Greg Robinson

 

On his book A Tragedy of Democracy: Japanese Confinement in North America

Cover Interview of November 06, 2009

In a nutshell

My book offers a new look at a familiar subject, Executive Order 9066 and the removal and confinement of West Coast Japanese Americans during World War II (commonly called the Japanese internment).

I realize that it may come as a surprise to readers that there is anything new to say after all the memoirs, histories, plays, documentaries, and so forth that have appeared on this subject. Part of it is that my book takes account of a whole mass of new scholarship, including my own research, and of different newly available sources.  This new information deepens our knowledge of the wartime events, though it does not really change our view.  What is very new and transformative about the book, on the other hand, is that it daringly breaks through the narrow framework of time and space in which the subject has always been discussed.

First, I go beyond the wartime period and discuss the postwar and prewar years.  And not just as backstory—this is a main part of the narrative.  In particular, the book reveals for the first time the massive government surveillance of Japanese communities during the 1930s, and the construction by the Army and the Justice Department of what were termed concentration camps for enemy aliens.  All of this helps show how much of a momentum for mass suspicion and arbitrary treatment of Japanese Americans on a racial basis had been created even before the war.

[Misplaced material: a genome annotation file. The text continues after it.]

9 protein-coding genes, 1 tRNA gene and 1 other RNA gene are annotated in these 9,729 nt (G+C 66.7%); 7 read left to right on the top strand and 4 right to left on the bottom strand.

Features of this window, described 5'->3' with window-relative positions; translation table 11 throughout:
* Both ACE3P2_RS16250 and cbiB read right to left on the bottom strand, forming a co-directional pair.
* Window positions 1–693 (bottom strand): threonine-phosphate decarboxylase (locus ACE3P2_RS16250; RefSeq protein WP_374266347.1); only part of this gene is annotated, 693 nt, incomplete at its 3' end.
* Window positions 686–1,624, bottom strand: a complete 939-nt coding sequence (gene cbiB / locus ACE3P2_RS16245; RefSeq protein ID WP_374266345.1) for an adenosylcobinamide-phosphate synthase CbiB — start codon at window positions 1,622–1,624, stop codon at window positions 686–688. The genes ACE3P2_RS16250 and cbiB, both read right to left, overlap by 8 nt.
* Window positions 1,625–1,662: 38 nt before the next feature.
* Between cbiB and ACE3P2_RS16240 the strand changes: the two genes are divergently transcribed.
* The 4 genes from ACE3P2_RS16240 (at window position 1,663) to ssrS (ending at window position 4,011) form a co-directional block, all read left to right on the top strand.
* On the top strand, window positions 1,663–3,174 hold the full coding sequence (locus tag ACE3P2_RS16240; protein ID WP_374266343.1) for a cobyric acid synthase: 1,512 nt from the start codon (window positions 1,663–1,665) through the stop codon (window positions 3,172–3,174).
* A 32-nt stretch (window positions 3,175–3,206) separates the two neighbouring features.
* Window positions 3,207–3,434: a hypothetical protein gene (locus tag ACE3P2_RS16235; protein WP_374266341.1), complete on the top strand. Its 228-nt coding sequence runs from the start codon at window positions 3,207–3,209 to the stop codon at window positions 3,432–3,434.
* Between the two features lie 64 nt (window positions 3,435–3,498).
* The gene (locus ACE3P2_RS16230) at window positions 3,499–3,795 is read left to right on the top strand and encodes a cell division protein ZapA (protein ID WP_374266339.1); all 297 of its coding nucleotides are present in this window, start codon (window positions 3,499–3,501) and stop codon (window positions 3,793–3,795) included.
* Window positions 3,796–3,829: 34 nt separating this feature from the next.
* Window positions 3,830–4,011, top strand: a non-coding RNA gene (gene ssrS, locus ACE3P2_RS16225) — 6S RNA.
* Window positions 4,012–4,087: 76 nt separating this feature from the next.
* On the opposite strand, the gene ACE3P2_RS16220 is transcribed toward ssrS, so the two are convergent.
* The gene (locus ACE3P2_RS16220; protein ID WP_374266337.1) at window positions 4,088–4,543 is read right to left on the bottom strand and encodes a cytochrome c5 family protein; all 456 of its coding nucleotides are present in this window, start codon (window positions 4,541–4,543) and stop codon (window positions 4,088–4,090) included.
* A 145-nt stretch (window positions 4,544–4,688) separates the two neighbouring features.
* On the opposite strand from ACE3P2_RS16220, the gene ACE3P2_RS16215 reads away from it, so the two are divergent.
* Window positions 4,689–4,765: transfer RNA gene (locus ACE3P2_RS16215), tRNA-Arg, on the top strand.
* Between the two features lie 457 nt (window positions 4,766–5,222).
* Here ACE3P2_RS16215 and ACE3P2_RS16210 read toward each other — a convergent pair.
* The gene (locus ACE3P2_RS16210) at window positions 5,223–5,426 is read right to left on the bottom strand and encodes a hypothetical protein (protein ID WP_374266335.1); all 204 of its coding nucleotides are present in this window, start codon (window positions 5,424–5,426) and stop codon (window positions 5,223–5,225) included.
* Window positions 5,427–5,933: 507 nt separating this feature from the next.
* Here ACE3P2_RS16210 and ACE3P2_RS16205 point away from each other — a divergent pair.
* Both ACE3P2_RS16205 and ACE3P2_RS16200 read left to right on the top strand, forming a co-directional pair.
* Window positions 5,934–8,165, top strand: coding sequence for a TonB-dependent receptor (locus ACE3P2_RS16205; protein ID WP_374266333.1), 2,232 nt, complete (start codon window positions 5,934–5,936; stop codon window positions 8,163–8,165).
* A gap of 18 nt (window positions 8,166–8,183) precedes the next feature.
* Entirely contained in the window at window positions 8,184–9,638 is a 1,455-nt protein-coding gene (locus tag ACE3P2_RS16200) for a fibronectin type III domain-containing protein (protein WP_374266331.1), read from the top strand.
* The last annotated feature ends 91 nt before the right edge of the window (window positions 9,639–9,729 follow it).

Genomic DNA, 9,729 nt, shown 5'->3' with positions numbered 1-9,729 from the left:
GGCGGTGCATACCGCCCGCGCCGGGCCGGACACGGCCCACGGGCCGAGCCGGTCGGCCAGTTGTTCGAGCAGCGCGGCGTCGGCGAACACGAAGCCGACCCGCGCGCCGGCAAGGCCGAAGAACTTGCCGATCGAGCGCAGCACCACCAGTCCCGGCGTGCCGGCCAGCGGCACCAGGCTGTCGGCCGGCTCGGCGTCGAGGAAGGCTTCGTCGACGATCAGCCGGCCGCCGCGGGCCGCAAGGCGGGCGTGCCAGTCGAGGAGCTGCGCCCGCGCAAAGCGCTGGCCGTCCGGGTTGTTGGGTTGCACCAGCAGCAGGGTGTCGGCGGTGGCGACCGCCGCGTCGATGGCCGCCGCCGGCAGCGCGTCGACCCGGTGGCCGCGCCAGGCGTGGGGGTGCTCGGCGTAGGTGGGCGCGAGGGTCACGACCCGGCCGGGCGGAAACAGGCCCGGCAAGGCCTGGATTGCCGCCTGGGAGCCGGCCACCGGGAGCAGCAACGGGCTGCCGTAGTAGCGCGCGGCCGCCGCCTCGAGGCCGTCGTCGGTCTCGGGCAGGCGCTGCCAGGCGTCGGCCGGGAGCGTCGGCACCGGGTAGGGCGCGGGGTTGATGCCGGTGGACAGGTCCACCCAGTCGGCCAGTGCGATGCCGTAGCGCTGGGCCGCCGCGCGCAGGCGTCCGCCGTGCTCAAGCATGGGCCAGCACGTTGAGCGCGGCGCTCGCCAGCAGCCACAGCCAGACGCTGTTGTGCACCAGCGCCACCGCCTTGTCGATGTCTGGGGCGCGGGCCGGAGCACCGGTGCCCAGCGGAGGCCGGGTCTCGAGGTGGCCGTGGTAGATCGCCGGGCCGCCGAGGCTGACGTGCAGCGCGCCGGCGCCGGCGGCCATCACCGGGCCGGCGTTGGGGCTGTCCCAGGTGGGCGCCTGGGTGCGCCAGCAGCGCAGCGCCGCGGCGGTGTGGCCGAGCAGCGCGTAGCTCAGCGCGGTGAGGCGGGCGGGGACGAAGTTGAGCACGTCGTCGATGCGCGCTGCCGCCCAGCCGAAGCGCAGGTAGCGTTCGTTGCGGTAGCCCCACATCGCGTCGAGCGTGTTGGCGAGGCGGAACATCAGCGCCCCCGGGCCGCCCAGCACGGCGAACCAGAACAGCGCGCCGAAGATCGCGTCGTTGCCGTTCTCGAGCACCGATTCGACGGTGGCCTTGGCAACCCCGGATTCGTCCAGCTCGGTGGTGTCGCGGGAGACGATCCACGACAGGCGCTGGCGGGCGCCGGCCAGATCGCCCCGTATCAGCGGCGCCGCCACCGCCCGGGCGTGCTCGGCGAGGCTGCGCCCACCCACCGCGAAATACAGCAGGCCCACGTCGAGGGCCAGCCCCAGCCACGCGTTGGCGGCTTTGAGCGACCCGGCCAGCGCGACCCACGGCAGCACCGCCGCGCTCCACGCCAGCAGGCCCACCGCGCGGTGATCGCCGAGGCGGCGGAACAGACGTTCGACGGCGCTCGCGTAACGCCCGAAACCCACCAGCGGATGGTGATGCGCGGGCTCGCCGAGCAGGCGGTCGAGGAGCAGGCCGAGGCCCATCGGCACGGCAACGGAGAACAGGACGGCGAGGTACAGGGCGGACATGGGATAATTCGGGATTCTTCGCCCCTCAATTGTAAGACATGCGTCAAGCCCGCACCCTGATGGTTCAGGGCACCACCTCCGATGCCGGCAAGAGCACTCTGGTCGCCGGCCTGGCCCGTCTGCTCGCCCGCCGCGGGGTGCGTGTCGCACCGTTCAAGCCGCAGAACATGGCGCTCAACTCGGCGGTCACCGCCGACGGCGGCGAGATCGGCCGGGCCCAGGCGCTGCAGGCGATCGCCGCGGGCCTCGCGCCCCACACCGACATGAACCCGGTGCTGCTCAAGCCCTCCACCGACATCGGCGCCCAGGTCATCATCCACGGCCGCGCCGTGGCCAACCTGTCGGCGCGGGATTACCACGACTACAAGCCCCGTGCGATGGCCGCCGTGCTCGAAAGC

More importantly, A Tragedy of Democracy is the first-ever North American history of confinement.  The book breaks new ground by looking at the history of the camps in the United States alongside the Canadian government’s wartime removal of 22,000 citizens and residents of Japanese ancestry from the Pacific Coast of British Columbia.  I also compare official policy toward Japanese Americans with that in wartime Hawaii, where fears of “local Japanese” led to a declaration of martial law after Pearl Harbor, the establishment of a military dictatorship, and replacement of civilian courts by military tribunals.  I also shed new light on the histories of the Japanese Latin Americans kidnapped from their home countries and interned in the United States, plus the 5,000 Japanese expelled from Mexico’s Pacific Coast.

By studying Japanese American confinement within a continental—indeed international—pattern, we can learn more about its causes as well as the results for its victims.